All we know for certain is that Paul/Saul probably existed and was an early founder of Christianity. He may have had any of a number of medical conditions that would lead him to believe that he was speaking to God. Or none at all. It's entirely possible that he was a hale and healthy true believer, con artist, or both. In the end I doubt that it matters.
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#34

Baby Jesus stories were late additions to early christian lore
(01-03-2020, 02:36 AM)Paleophyte Wrote:
(01-02-2020, 04:41 PM)Dancefortwo Wrote: There's some evidence that Paul had a type of temporal lobe epilepsy that closely fits those who have this kind of epilepsy.  They believe they're interacting with a god.

Diagnosing any neurological or psychological disorder is a challenge even with modern equipment and the patient present in the flesh. Making that sort of diagnosis without the patient present is not recommended by most practitioners. Making these diagnoses on historical and semi-mythical figures is little more than speculation. The paucity of available evidence simply doesn't support any meaningful conclusions.

All we know for certain is that Paul/Saul probably existed and was an early founder of Christianity. He may have had any of a number of medical conditions that would lead him to believe that he was speaking to God. Or none at all. It's entirely possible that he was a hale and healthy true believer, con artist, or both. In the end I doubt that it matters.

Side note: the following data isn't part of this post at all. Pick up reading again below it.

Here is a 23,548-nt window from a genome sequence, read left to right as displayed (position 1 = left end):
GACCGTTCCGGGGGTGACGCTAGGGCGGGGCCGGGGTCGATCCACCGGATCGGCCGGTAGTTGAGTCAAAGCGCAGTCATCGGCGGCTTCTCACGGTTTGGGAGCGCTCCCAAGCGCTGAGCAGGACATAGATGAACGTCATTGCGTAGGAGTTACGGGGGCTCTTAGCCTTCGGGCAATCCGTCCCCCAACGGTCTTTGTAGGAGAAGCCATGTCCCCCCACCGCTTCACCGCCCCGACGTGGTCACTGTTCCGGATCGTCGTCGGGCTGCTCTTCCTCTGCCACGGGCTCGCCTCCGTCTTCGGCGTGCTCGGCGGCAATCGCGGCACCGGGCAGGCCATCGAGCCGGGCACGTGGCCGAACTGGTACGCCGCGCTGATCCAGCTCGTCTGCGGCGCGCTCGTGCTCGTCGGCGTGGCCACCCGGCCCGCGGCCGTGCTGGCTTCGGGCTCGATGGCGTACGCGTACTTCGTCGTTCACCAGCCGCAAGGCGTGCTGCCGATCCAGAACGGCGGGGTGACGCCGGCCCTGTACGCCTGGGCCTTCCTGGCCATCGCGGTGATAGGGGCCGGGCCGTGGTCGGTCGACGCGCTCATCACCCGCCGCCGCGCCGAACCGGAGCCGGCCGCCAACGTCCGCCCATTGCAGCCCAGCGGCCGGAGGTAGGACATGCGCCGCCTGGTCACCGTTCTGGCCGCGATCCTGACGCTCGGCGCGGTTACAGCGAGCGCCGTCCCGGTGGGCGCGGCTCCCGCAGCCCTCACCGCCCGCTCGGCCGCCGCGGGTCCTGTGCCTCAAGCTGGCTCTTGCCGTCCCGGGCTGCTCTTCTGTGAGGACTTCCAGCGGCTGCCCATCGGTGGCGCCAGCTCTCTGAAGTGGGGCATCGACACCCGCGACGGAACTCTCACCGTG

I agree.  But it's still funny to think that Paul falling down in an epileptic fit was the beginnings of a new religion. LOLOL! I mean, it's like something right out of a Monty Python sketch. It's so utterly ridiculous that it just might be true.   Nod
                                                         T4618
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#35

Baby Jesus stories were late additions to early christian lore
(01-03-2020, 12:39 AM)Dancefortwo Wrote:
(01-02-2020, 04:54 PM)Minimalist Wrote:
Quote:There's some evidence that Paul had a type of temporal lobe epilepsy that closely fits those who have this kind of epilepsy.  They believe they're interacting with a god. 



Of course that would require the tales recounted in the Book of Acts to be true.  That's a leap I am not prepared to make.  Acts is nothing but late propaganda.

How do you figure?  The new testament , including Acts, was written by superstitious people recounting superstitious stuff to sell to other superstitious people.  None of it is true except some of the geography actually exists.  Even at that one of the gospel writers  got some of the Palestinian geography and directions all wrong so I wouldn't put too much stock any new testament claim.

Either you mis-read what I wrote or I was insufficiently precise.

The leap I am not prepared to make is that Acts is anything but bullshit.
Robert G. Ingersoll : “No man with a sense of humor ever founded a religion.”
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#36

Baby Jesus stories were late additions to early christian lore
It's too bad Paul never met the Nazarene Jesus, who could have helped him.  "Paul, you just have a little scaring in your hippocampus from oxygen deprivation during an asthma attack as a child.  Here's a bag of Levitracitam I got from the future.  Take one a day."
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#37

Baby Jesus stories were late additions to early christian lore
(01-03-2020, 04:25 AM)Minimalist Wrote:
(01-03-2020, 12:39 AM)Dancefortwo Wrote: